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Conservation covenants: green shoots or withered vines?

Part 7 of the Environment Act 2021 introduces a new type of local land charge called a "conservation covenant". Tobias Shaw Paul and Trevor Ivory summarise how they work, the operation of similar systems in Scotland and France and how effective they are likely to prove in practice in light of previous experience in these other jurisdictions.

Open spaces, historic buildings and natural habitats are valuable social assets, but when faced with the need to deliver new housing, commercial development and infrastructure, the question arises as to how we ensure that these assets are protected and enhanced – especially fragile natural ecology and biodiversity.

In recent years there has been increasing interest in allowing landowners to create binding positive obligations over land for the purpose of conservation and for the benefit of the public, similar to 'conservation easements' in the USA. The existing law (and the work-arounds used to overcome it) was cumbersome and unwieldy so, after significant work by the Law Commission, Part 7 of the Environment Act 2021 has introduced a new concept – the "conservation covenant" – which seeks to provide a solution.

A conservation covenant is an agreement to do (or not do) something on land for a conservation purpose - such as conserving the natural environment or places of architectural or historic interest - made between a landowner (with a freehold or leasehold of over seven years) and an organisation which has been designated as a "responsible body" under the Act. For example, an agreement to allow public access or to refrain from using pesticides on native vegetation. Unlike a section 106 planning obligation, it is not possible to create a conservation covenant unilaterally.

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Whilst any organisation with a focus on conservation can apply for designation, these are likely to be mainly public or charitable bodies whose functions relate to conservation, such as Natural England, the National Trust and local authorities. The responsible body enforces the landowner’s obligations and need not itself own land nearby. Enforcement proceedings include applying to court for an injunction or for damages, including potential exemplary damages if the landowner is in breach.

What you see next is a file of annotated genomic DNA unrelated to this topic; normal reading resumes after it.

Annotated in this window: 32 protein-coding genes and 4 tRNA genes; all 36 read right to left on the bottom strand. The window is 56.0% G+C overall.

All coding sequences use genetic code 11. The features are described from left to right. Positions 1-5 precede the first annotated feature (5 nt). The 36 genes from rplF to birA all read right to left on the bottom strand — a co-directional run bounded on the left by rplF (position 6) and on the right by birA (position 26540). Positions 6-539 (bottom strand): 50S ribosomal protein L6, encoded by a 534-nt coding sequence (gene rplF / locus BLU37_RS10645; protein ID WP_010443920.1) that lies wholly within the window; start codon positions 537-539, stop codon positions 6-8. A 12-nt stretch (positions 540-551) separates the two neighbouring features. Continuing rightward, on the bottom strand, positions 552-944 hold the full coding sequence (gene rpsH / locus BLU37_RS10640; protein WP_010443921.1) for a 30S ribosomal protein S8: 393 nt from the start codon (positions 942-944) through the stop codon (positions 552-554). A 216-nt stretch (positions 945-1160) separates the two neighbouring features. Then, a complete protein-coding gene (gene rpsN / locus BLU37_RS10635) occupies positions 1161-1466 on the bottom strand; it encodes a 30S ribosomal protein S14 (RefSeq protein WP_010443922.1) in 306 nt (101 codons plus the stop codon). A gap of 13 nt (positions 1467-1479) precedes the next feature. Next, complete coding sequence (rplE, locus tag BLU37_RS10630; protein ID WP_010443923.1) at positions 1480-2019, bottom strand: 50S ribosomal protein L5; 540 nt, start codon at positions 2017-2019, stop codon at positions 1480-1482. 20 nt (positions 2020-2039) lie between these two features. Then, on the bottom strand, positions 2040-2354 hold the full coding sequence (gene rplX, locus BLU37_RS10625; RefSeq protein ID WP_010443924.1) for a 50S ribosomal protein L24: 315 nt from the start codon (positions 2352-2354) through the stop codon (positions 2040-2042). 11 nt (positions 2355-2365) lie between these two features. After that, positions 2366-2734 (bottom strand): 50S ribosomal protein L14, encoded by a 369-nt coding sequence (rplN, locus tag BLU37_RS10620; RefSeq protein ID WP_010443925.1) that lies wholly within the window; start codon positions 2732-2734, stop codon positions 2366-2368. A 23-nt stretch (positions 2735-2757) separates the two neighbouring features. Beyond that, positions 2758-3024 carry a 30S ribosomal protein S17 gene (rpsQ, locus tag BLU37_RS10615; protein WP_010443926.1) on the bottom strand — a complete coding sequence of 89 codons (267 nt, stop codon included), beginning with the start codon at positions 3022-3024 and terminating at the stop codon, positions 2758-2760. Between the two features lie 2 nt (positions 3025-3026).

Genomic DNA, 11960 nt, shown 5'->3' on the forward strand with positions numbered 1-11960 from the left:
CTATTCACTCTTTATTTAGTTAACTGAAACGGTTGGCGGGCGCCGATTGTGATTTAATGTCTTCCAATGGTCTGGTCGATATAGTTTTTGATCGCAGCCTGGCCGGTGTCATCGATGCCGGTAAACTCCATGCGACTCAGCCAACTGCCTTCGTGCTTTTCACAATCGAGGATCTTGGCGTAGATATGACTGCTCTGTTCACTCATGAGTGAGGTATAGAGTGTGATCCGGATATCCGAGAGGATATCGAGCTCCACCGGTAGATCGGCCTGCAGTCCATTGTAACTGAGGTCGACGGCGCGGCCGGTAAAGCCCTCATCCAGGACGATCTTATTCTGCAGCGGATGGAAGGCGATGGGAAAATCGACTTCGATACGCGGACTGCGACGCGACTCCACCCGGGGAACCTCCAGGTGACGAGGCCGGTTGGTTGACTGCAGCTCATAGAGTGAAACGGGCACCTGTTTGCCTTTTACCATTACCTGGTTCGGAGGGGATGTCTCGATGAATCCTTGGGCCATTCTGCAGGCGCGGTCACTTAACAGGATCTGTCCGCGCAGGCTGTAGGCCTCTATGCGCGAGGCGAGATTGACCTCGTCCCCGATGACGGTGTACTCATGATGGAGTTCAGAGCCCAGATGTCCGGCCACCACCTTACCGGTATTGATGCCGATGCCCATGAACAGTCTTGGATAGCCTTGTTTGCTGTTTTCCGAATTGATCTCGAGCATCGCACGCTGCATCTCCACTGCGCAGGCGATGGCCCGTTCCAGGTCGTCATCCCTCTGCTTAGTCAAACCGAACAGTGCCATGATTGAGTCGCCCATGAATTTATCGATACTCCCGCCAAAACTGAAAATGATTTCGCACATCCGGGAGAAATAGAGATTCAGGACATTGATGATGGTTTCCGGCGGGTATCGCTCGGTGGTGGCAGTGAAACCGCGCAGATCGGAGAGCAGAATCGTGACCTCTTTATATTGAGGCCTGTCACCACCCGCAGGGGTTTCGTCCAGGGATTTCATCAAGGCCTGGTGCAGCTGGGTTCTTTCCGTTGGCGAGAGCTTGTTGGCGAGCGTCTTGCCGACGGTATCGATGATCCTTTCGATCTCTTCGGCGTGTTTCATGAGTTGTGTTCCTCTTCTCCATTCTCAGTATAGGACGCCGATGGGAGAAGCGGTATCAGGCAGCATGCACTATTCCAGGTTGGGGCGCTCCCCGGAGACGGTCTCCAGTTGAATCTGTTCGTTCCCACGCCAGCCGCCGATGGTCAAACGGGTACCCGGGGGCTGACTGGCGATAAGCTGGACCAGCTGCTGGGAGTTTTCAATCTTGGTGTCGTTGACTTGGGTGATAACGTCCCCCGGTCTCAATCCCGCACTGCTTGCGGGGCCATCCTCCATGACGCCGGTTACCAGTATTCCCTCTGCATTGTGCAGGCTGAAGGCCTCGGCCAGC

The covenants are intended to be long-lasting and – once registered as local land charges – are capable of binding subsequent landowners and lessees, ensuring that the land's conservation value is protected. Unless the agreement provides otherwise, the covenants remain until the end of the lease or indefinitely over freeholds.

Covenants can be discharged or modified, either by agreement or by applying to the Upper Tribunal.

There are a number of issues with the new conservation covenants. There is no systematical oversight of their content or enforcement and responsible bodies are not required to work together to co-ordinate activities, which could undermine their effectiveness where large-scale conservation across multiple landownerships is needed to achieve the underlying environmental aims.

As well as in the USA, Scotland and France have similar provisions in place although uptake of these has been low.